Within the next decade the internet could connect as many as 200 billion things – and not just machines such as cars or household appliances, but anything that you can fit a chip or sensor into – including humans.

These devices, collectively known as the Internet of Things, should make life simpler, even healthier, but can we trust them to look after us?


What’s next in the Internet of Things?

First it was portable, then it was wearable. It’s now ingestible and implantable… what’s next in the internet of things?

The internet of things (IoT) is transforming everyday physical objects that surround us into an ecosystem of information that is rapidly changing the way we live our lives. From refrigerators and cars, to parking spaces and houses, IoT is bringing more and more items into the digital fold every day.

Our homes, to give one example, could soon be tracking everything we do on a daily basis – from locking and unlocking the front door, to automatically ordering the groceries when the fridge is empty.

Whether we want this new level of automation, is another matter. But it won’t be long before it is the norm and a new evolution in technology once again changes our lives.

What will be the impact of IoT devices on humankind. Can they really change how we interact with one another?

What will daily life look like?

It’s 6am on Monday 1 October 2025. The device on your wrist has sensed that you’re waking up so it sends a message to your coffee machine to start brewing. You delay the coffee and go for a run instead. While you’re pounding the pavement, the sensors in your earphones detect an irregular heartbeat. The device sends an ECG readout to a cardiologist. He sees that the arrhythmias are just harmless ectopic beats and decides to take no further action.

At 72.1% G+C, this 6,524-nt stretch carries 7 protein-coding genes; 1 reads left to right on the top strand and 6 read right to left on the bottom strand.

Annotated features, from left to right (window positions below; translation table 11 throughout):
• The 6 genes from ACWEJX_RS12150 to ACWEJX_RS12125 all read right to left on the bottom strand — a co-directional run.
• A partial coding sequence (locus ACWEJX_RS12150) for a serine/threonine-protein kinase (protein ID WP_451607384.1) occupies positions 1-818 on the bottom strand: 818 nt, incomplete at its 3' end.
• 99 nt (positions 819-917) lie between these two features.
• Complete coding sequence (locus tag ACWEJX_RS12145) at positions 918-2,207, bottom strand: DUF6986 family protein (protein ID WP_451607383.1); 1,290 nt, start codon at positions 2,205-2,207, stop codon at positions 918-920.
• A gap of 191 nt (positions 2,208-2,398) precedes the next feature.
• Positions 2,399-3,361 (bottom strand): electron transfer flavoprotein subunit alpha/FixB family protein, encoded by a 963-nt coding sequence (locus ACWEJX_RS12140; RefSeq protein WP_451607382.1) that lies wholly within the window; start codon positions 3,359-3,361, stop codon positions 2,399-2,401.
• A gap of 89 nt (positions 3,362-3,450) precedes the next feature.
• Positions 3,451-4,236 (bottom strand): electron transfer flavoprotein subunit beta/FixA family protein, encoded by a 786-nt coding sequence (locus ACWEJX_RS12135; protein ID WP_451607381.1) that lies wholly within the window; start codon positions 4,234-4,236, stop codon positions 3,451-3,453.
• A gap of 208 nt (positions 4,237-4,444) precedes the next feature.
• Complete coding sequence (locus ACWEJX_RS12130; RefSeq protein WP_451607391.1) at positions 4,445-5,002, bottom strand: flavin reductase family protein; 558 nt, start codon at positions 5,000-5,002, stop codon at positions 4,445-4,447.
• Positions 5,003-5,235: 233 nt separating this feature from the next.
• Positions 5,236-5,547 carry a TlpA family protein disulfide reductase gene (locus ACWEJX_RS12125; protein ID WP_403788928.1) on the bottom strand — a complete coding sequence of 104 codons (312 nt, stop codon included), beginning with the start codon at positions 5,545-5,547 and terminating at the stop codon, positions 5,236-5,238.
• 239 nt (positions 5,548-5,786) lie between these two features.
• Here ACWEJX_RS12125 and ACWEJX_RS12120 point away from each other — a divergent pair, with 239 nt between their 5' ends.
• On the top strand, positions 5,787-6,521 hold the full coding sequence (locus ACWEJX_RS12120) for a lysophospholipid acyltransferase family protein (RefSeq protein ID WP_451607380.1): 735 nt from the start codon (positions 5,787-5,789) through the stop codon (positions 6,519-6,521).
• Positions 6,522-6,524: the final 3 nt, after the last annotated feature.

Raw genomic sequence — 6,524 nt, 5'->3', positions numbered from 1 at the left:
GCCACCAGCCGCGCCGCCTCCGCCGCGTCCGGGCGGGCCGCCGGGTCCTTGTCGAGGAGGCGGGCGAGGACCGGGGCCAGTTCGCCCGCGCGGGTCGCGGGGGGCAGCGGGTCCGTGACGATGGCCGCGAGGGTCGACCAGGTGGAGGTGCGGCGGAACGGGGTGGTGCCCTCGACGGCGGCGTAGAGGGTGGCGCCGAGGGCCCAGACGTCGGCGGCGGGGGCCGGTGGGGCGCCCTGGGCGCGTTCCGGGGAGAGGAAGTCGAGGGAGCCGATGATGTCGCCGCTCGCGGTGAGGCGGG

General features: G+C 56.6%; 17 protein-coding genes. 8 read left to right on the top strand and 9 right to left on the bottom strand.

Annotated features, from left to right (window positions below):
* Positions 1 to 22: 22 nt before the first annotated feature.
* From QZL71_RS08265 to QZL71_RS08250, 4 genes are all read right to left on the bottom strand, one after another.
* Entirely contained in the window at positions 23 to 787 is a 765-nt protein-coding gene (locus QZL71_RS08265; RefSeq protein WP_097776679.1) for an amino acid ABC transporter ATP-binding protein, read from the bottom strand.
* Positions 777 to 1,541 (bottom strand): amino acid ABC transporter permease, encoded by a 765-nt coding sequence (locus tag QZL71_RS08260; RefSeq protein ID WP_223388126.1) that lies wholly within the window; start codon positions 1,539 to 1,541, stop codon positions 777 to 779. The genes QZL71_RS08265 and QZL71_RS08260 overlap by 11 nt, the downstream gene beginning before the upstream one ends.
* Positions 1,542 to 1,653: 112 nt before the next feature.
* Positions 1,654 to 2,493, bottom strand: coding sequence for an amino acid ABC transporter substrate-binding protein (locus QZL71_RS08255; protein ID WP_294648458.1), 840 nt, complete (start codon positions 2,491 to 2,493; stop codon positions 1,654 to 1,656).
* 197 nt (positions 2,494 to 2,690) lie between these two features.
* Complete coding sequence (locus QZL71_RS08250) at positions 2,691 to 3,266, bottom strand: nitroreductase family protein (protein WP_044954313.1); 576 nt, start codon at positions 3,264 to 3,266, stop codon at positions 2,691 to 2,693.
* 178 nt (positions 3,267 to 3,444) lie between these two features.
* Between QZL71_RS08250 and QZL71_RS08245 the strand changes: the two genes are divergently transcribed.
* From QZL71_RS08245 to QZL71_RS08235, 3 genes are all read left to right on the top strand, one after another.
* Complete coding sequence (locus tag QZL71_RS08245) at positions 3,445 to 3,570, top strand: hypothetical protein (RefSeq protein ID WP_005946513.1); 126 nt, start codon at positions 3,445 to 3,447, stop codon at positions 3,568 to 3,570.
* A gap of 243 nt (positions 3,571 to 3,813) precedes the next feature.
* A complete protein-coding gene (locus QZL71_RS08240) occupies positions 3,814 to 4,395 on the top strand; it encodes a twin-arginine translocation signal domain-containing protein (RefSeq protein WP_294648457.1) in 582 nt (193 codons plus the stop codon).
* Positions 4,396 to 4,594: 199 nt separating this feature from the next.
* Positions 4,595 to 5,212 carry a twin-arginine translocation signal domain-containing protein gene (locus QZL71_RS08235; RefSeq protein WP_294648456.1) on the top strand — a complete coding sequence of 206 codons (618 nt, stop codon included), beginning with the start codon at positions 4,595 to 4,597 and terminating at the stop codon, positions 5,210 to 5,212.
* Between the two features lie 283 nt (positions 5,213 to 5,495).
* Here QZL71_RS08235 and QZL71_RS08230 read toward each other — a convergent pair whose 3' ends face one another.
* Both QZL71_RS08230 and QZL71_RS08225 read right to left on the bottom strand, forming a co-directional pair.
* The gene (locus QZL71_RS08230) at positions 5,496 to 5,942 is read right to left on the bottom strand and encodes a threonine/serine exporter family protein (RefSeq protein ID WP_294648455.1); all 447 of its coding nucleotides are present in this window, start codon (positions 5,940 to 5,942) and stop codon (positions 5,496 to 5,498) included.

Back home, you have coffee and you the empty cup in the dishwasher. The dishwasher is full, so it starts running. A sensor detects that the appliance is due for a service. It makes the appointment with an engineer and books a date in your diary, which you later confirm.

A couple of decades ago, dishwashers were one of the biggest causes of house-fires, but not anymore. The internet of things (IoT) – devices connected to each other over the internet – has made the world infinitely safer.

From self-driving cars to smart pills that measure our health from the inside, the internet in 2025 has become a custodian of our health and safety.

Just the beginning

This scenario may sound far-fetched, but the seeds of these developments have already been sown.

South Korean electronics company, LG, has developed earphones that double as a heart-rate monitor, and Israeli telemedicine firm, Aerotel Medical Systems, is one of a number of companies that provide technology that can remotely transmit real-time ECG results to medical centres for assessment.

Swiss drugmaker Novartis works with the digital medicine company, Proteus Digital Health, to develop tablets containing embedded microchips that can tell if patients have taken their medication. There are also smart pills on the market that contain built-in cameras and various sensors to measure pH levels, blood pressure, and temperatures.

And, although self-driving cars aren’t yet publically available, most automobile makers are extensively testing their vehicles both on public roads and in fenced areas. Elon Musk, founder and CEO of Tesla, wants to make autonomous vehicles the standard by 2020, the same year Google expects that its own self-driving cars will be ready.

There are thousands more IoT devices, from crash helmets to implantable wireless microchips, that are designed, and are being designed, to make us safer. But are we naïve to assume that a device can be entrusted to watch out for us – better than ourselves.

For Olivier Ribet, vice president of Dassault Systèmes’ High Tech Industry, the key question is: “how do you determine when you allow [IoT] devices to take decisions on your behalf and when you don’t?”

“So far, all of these objects have explicitly asked you ‘do you want me to do that for you?’ Now, more and more, you start to see people saying we shouldn’t even question [devices taking decisions our behalf],” he adds.

If that’s the case, we have to be certain that we trust the devices. This is where testing becomes paramount. Using Dassault Systèmes’ 3DEXPERIENCE platform, designers can simulate anything in a virtual environment, from a self-driving car on a motorway to a smart pill in a body, in order to understand every possible and unprecedented scenario before we use the products in real life.


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